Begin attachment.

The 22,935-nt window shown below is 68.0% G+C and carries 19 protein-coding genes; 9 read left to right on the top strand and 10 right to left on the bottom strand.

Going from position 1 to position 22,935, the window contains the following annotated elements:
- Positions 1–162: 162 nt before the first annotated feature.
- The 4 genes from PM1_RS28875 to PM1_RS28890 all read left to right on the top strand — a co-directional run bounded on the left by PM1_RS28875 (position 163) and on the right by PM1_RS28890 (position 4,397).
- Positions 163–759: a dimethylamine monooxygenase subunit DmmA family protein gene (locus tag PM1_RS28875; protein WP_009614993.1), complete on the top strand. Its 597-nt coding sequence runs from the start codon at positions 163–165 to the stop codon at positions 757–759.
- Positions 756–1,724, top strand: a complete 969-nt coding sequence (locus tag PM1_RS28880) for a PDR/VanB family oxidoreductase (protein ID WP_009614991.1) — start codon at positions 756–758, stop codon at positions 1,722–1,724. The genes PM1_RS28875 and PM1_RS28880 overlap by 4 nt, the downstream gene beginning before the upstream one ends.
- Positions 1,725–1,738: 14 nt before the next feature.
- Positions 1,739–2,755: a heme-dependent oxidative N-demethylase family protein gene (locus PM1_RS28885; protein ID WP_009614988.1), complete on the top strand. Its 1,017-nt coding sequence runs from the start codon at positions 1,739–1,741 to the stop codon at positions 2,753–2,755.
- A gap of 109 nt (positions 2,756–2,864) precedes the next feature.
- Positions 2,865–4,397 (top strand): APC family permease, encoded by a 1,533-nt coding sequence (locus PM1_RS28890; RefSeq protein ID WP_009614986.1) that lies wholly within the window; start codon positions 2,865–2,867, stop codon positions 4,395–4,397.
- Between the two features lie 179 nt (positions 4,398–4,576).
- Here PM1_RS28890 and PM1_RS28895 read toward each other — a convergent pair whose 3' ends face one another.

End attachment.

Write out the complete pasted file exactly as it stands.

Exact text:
The 22,935-nt window shown below is 68.0% G+C and carries 19 protein-coding genes; 9 read left to right on the top strand and 10 right to left on the bottom strand.

Going from position 1 to position 22,935, the window contains the following annotated elements:
- Positions 1–162: 162 nt before the first annotated feature.
- The 4 genes from PM1_RS28875 to PM1_RS28890 all read left to right on the top strand — a co-directional run bounded on the left by PM1_RS28875 (position 163) and on the right by PM1_RS28890 (position 4,397).
- Positions 163–759: a dimethylamine monooxygenase subunit DmmA family protein gene (locus tag PM1_RS28875; protein WP_009614993.1), complete on the top strand. Its 597-nt coding sequence runs from the start codon at positions 163–165 to the stop codon at positions 757–759.
- Positions 756–1,724, top strand: a complete 969-nt coding sequence (locus tag PM1_RS28880) for a PDR/VanB family oxidoreductase (protein ID WP_009614991.1) — start codon at positions 756–758, stop codon at positions 1,722–1,724. The genes PM1_RS28875 and PM1_RS28880 overlap by 4 nt, the downstream gene beginning before the upstream one ends.
- Positions 1,725–1,738: 14 nt before the next feature.
- Positions 1,739–2,755: a heme-dependent oxidative N-demethylase family protein gene (locus PM1_RS28885; protein ID WP_009614988.1), complete on the top strand. Its 1,017-nt coding sequence runs from the start codon at positions 1,739–1,741 to the stop codon at positions 2,753–2,755.
- A gap of 109 nt (positions 2,756–2,864) precedes the next feature.
- Positions 2,865–4,397 (top strand): APC family permease, encoded by a 1,533-nt coding sequence (locus PM1_RS28890; RefSeq protein ID WP_009614986.1) that lies wholly within the window; start codon positions 2,865–2,867, stop codon positions 4,395–4,397.
- Between the two features lie 179 nt (positions 4,398–4,576).
- Here PM1_RS28890 and PM1_RS28895 read toward each other — a convergent pair whose 3' ends face one another.